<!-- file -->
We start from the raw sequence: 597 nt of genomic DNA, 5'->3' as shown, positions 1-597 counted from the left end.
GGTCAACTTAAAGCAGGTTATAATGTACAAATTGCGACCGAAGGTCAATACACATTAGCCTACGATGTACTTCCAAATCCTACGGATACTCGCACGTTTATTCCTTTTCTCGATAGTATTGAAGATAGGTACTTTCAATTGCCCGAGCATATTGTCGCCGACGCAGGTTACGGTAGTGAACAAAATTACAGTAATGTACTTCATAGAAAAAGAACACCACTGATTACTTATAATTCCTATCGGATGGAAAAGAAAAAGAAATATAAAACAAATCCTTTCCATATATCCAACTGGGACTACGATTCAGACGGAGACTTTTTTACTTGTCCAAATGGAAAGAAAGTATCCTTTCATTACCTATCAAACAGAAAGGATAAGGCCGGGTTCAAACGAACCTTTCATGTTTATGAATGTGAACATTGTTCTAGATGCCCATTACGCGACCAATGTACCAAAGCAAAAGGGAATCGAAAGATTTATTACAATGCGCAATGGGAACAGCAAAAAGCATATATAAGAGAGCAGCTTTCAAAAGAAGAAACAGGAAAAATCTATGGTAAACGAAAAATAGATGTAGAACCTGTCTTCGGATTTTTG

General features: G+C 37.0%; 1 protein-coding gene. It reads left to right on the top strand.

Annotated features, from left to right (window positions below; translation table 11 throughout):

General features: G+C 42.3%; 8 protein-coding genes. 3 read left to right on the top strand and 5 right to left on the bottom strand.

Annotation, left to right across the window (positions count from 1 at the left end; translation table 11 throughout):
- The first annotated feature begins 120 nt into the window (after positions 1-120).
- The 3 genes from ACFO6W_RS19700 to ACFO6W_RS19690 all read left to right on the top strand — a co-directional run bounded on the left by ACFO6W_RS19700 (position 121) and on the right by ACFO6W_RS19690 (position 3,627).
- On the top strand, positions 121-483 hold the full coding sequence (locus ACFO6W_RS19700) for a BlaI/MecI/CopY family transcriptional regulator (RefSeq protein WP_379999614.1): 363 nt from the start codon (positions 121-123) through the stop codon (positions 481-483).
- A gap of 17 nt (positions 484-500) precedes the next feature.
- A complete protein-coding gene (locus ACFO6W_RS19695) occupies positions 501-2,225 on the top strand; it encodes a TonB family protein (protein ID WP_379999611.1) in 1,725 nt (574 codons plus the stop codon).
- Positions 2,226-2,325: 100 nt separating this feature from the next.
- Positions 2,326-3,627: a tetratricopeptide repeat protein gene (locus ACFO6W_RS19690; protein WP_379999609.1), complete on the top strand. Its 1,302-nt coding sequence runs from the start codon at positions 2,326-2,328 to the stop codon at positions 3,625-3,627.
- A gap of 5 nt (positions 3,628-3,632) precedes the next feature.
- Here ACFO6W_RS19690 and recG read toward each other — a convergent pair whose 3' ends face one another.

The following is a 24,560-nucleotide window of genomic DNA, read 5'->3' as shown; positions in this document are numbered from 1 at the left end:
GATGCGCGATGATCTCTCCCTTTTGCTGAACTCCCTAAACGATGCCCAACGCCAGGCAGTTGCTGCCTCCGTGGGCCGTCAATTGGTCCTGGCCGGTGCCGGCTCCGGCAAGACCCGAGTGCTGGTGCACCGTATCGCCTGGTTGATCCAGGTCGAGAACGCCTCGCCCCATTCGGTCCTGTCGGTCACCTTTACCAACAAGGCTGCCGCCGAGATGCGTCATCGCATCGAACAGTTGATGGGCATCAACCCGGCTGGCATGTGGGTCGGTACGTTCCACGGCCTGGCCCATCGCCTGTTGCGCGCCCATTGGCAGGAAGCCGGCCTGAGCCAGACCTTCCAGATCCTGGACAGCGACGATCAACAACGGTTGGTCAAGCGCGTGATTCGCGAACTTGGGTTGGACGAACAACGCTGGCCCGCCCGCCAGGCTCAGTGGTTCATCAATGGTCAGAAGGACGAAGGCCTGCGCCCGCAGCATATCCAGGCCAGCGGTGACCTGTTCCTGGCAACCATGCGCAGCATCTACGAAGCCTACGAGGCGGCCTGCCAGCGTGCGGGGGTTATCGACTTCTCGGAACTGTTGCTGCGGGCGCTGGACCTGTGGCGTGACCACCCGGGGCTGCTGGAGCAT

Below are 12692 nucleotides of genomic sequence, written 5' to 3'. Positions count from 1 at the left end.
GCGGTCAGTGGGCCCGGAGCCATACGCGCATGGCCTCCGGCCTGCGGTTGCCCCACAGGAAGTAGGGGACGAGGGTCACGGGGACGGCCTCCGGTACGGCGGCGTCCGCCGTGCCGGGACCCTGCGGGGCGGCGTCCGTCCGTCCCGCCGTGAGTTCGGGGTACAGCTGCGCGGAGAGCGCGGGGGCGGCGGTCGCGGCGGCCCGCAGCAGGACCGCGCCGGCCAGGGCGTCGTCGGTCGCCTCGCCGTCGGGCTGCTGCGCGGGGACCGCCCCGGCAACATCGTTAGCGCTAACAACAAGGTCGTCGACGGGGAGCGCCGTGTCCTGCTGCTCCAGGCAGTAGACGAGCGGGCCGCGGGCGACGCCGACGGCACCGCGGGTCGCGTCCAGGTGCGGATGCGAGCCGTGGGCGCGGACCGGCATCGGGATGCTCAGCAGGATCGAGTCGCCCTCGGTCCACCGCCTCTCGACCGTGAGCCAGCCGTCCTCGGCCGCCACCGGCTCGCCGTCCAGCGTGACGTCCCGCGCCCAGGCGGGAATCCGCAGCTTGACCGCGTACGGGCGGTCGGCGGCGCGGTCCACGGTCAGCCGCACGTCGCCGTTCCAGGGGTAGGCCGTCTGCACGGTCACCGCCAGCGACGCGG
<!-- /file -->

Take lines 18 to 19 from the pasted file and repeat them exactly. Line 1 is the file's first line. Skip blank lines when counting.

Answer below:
Below are 12692 nucleotides of genomic sequence, written 5' to 3'. Positions count from 1 at the left end.
GCGGTCAGTGGGCCCGGAGCCATACGCGCATGGCCTCCGGCCTGCGGTTGCCCCACAGGAAGTAGGGGACGAGGGTCACGGGGACGGCCTCCGGTACGGCGGCGTCCGCCGTGCCGGGACCCTGCGGGGCGGCGTCCGTCCGTCCCGCCGTGAGTTCGGGGTACAGCTGCGCGGAGAGCGCGGGGGCGGCGGTCGCGGCGGCCCGCAGCAGGACCGCGCCGGCCAGGGCGTCGTCGGTCGCCTCGCCGTCGGGCTGCTGCGCGGGGACCGCCCCGGCAACATCGTTAGCGCTAACAACAAGGTCGTCGACGGGGAGCGCCGTGTCCTGCTGCTCCAGGCAGTAGACGAGCGGGCCGCGGGCGACGCCGACGGCACCGCGGGTCGCGTCCAGGTGCGGATGCGAGCCGTGGGCGCGGACCGGCATCGGGATGCTCAGCAGGATCGAGTCGCCCTCGGTCCACCGCCTCTCGACCGTGAGCCAGCCGTCCTCGGCCGCCACCGGCTCGCCGTCCAGCGTGACGTCCCGCGCCCAGGCGGGAATCCGCAGCTTGACCGCGTACGGGCGGTCGGCGGCGCGGTCCACGGTCAGCCGCACGTCGCCGTTCCAGGGGTAGGCCGTCTGCACGGTCACCGCCAGCGACGCGG